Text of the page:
LOUISVILLE, Ky. — Recognizing some of its customers weren’t yet ready to transition to the new CK-4 and FA-4 heavy-duty engine oil categories introduced in December, Chevron has opted to continue offering CJ-4 in addition to its new category oils.
“Initially, going into it, a lot of people expected there would be a mandatory conversion to CK-4 or FA-4 and that hasn’t been the case,” Rommel Atienza, commercial brand manager for Chevron in North America told Truck News in an interview at the Mid-America Trucking Show. “To that point, we still have a 15W-40 CJ-4 product available in the market today. That decision was made when we started to hear about the direction OEMs were going and the hesitation some of our customers had in that conversion. They really wanted to see the benefits of CK-4 and FA-4 products before they made that transition.”
Meanwhile, Chevron is continuing its educational outreach to inform customers about the benefits of the new category oils.
“We are finding we still have to continue that work from an education standpoint,” Atienza said. “It’s amazing how many people still have no idea what is going on with that particular transition. People still have a lot to learn around the category change.”
Atienza said Chevron is the only major oil company to continue producing and selling CJ-4 product. Fleets will still have to transition to the new oils as they add new tractors, but extending the use of CJ-4 allows them to defer the 3-5% upcharge for the new oils.
“Some of the folks really evaluated their fleets and whether or not they needed to make that transition at this time, and since it wasn’t mandatory, decided they would stay with CJ-4 for the time being,” said Atienza. “We’re seeing that as an advantage in some cases, where these customers who have older equipment feel they aren’t ready to make that transition and we have that opportunity to keep them on CJ-4 product until they’re ready to make that move.”
Atienza said Chevron hasn’t yet decided when it will discontinue production of CJ-4.
Better performing CK-4 and FA-4 oils hit the market in December 2016. They are required to handle hotter temperatures generated by the latest-generation, low-emission engines. While Chevron has chosen to continue offering both categories, Atienza added it’s not because it doesn’t believe in the benefits of the new categories.
“We’ve done some preliminary teardowns and the data looks really good,” Atienza said of the new category oils. “We are seeing the oxidation stability protection that the new spec’ calls for and we’re seeing a lot less deposits on the pistons. And the oil, at the end of the day, is lasting longer. We are really happy with the results we’ve seen so far.”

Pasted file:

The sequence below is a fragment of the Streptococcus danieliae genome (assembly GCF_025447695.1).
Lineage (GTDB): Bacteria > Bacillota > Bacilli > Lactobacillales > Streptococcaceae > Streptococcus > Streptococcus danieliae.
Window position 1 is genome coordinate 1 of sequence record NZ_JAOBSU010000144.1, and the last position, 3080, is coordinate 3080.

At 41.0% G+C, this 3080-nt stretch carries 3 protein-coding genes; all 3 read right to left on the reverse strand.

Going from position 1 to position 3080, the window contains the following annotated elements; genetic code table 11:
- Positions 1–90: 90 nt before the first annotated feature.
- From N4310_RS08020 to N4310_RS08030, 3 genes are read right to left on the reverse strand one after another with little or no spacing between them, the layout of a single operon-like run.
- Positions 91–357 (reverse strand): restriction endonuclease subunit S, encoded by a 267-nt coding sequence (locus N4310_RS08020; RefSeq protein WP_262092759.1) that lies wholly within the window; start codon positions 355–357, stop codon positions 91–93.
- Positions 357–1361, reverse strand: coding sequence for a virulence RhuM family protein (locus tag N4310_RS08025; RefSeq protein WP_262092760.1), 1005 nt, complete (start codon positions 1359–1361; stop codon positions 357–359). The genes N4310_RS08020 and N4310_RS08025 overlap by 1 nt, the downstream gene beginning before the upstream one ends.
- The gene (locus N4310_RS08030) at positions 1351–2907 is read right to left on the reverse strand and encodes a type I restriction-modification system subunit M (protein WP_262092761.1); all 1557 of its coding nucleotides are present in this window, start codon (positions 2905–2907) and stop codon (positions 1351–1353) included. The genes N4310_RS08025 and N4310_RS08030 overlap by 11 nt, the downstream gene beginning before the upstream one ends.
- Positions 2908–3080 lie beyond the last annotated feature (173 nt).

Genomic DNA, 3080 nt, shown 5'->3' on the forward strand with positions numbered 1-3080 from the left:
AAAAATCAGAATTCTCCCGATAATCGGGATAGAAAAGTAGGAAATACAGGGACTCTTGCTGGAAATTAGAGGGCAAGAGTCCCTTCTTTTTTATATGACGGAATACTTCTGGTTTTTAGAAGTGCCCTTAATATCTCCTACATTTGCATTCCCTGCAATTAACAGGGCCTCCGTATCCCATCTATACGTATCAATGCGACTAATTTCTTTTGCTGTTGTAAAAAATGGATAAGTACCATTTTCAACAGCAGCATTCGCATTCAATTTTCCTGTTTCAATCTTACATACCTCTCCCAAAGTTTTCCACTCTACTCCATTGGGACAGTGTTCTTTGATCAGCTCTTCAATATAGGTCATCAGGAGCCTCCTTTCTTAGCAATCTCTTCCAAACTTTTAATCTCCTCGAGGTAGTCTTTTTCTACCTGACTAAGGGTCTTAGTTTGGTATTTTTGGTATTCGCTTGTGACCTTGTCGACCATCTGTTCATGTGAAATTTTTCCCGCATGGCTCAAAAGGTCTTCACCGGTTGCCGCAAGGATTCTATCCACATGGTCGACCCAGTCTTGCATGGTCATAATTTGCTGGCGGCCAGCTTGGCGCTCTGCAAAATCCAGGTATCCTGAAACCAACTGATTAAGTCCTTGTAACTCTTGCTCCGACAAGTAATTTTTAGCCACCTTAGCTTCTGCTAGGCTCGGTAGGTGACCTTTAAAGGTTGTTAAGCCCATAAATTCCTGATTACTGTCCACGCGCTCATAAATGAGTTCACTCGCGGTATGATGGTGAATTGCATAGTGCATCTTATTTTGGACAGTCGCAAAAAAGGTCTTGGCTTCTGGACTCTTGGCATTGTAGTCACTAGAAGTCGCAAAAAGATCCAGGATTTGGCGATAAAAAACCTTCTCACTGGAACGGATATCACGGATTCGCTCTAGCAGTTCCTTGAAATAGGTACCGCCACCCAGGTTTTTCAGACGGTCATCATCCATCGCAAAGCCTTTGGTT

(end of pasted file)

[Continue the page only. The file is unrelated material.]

While the transition to CK-4 is underway, the adoption of FA-4 – a low-viscosity oil designed to provide further fuel savings through lower high-temperature high-shear properties – has been slow. Only Detroit has announced it’s factory filling with FA-4 and Atienza acknowledged the lack of support for the fuel economy category came as a surprise.
“There has been a much slower transition and we are not expecting a lot of people to move to that this year,” he said. “I think they’re still trying to understand what the benefits are and there just isn’t the demand for it right now. We’re going to keep our eyes on that; we will see what the OEMs do.”
Chevron plans to continue its educational campaign around the new category oils. But it also wants customers to know they don’t have to make the switch if they’re running older equipment and want to continue using CJ-4.
“I think right now, the biggest misconception we’re seeing is, people think there aren’t any other options available,” said Atienza. “When we tell them we still have CJ-4 product available it’s a surprise to a lot of these folks because most other oil companies have made that full transition.”
Of course continuing to offer CJ-4 also means there’s one more product in the marketplace that customers will have to be sure not to put into new equipment. Atienza said Chevron’s CJ-4 oil retains its traditional packaging while CK-4 and FA-4 are both clearly labelled as such.
“That helps our customers reduce the risk of using the wrong product,” he said.
James Menzies is editor of Today's Trucking. He has been covering the Canadian trucking industry for more than 18 years and holds a CDL. Reach him at firstname.lastname@example.org or follow him on Twitter at @JamesMenzies. All posts by James Menzies